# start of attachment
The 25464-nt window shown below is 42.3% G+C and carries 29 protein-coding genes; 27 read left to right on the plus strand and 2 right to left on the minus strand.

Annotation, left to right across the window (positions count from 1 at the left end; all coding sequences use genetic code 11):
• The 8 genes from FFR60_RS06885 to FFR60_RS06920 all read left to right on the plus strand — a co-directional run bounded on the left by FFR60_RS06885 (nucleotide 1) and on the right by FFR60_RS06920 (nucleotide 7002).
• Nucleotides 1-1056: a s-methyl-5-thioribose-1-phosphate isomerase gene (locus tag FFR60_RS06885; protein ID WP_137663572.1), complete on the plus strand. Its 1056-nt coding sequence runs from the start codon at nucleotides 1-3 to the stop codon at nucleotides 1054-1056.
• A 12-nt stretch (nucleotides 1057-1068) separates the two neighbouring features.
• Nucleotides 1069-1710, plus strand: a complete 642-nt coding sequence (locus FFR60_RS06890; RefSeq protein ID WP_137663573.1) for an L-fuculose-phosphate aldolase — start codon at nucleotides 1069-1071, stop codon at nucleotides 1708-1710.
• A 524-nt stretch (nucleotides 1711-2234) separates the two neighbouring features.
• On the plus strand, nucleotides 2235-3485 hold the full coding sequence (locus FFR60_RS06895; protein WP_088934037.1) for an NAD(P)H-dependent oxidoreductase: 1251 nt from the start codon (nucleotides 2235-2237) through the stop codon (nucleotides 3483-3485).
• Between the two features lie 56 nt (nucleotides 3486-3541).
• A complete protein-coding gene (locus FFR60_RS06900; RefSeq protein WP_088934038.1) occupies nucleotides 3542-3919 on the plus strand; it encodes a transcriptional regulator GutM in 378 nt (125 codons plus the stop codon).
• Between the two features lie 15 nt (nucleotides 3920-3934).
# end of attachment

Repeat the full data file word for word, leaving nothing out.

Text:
The 25464-nt window shown below is 42.3% G+C and carries 29 protein-coding genes; 27 read left to right on the plus strand and 2 right to left on the minus strand.

Annotation, left to right across the window (positions count from 1 at the left end; all coding sequences use genetic code 11):
• The 8 genes from FFR60_RS06885 to FFR60_RS06920 all read left to right on the plus strand — a co-directional run bounded on the left by FFR60_RS06885 (nucleotide 1) and on the right by FFR60_RS06920 (nucleotide 7002).
• Nucleotides 1-1056: a s-methyl-5-thioribose-1-phosphate isomerase gene (locus tag FFR60_RS06885; protein ID WP_137663572.1), complete on the plus strand. Its 1056-nt coding sequence runs from the start codon at nucleotides 1-3 to the stop codon at nucleotides 1054-1056.
• A 12-nt stretch (nucleotides 1057-1068) separates the two neighbouring features.
• Nucleotides 1069-1710, plus strand: a complete 642-nt coding sequence (locus FFR60_RS06890; RefSeq protein ID WP_137663573.1) for an L-fuculose-phosphate aldolase — start codon at nucleotides 1069-1071, stop codon at nucleotides 1708-1710.
• A 524-nt stretch (nucleotides 1711-2234) separates the two neighbouring features.
• On the plus strand, nucleotides 2235-3485 hold the full coding sequence (locus FFR60_RS06895; protein WP_088934037.1) for an NAD(P)H-dependent oxidoreductase: 1251 nt from the start codon (nucleotides 2235-2237) through the stop codon (nucleotides 3483-3485).
• Between the two features lie 56 nt (nucleotides 3486-3541).
• A complete protein-coding gene (locus FFR60_RS06900; RefSeq protein WP_088934038.1) occupies nucleotides 3542-3919 on the plus strand; it encodes a transcriptional regulator GutM in 378 nt (125 codons plus the stop codon).
• Between the two features lie 15 nt (nucleotides 3920-3934).